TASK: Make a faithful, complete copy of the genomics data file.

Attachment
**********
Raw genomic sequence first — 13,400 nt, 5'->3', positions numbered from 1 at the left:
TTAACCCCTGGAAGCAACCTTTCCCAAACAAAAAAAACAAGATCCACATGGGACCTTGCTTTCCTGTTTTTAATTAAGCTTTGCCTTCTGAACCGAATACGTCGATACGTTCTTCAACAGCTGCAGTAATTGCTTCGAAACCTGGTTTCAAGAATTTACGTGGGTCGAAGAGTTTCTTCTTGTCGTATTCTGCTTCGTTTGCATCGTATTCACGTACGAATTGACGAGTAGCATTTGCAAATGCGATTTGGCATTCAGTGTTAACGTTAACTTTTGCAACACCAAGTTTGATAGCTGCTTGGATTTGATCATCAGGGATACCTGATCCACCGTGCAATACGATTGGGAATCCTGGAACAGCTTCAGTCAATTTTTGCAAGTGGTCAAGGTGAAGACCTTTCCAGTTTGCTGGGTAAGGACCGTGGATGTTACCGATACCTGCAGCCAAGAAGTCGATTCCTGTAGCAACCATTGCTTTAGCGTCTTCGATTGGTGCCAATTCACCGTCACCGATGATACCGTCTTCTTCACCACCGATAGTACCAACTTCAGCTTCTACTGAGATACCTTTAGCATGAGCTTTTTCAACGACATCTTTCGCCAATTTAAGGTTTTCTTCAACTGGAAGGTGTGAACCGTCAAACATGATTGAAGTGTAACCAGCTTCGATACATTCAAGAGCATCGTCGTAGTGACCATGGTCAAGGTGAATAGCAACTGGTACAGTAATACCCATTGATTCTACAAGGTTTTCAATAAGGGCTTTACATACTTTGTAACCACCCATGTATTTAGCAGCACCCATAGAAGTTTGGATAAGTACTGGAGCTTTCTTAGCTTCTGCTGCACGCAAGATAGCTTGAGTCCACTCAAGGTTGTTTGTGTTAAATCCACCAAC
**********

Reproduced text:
Raw genomic sequence first — 13,400 nt, 5'->3', positions numbered from 1 at the left:
TTAACCCCTGGAAGCAACCTTTCCCAAACAAAAAAAACAAGATCCACATGGGACCTTGCTTTCCTGTTTTTAATTAAGCTTTGCCTTCTGAACCGAATACGTCGATACGTTCTTCAACAGCTGCAGTAATTGCTTCGAAACCTGGTTTCAAGAATTTACGTGGGTCGAAGAGTTTCTTCTTGTCGTATTCTGCTTCGTTTGCATCGTATTCACGTACGAATTGACGAGTAGCATTTGCAAATGCGATTTGGCATTCAGTGTTAACGTTAACTTTTGCAACACCAAGTTTGATAGCTGCTTGGATTTGATCATCAGGGATACCTGATCCACCGTGCAATACGATTGGGAATCCTGGAACAGCTTCAGTCAATTTTTGCAAGTGGTCAAGGTGAAGACCTTTCCAGTTTGCTGGGTAAGGACCGTGGATGTTACCGATACCTGCAGCCAAGAAGTCGATTCCTGTAGCAACCATTGCTTTAGCGTCTTCGATTGGTGCCAATTCACCGTCACCGATGATACCGTCTTCTTCACCACCGATAGTACCAACTTCAGCTTCTACTGAGATACCTTTAGCATGAGCTTTTTCAACGACATCTTTCGCCAATTTAAGGTTTTCTTCAACTGGAAGGTGTGAACCGTCAAACATGATTGAAGTGTAACCAGCTTCGATACATTCAAGAGCATCGTCGTAGTGACCATGGTCAAGGTGAATAGCAACTGGTACAGTAATACCCATTGATTCTACAAGGTTTTCAATAAGGGCTTTACATACTTTGTAACCACCCATGTATTTAGCAGCACCCATAGAAGTTTGGATAAGTACTGGAGCTTTCTTAGCTTCTGCTGCACGCAAGATAGCTTGAGTCCACTCAAGGTTGTTTGTGTTAAATCCACCAAC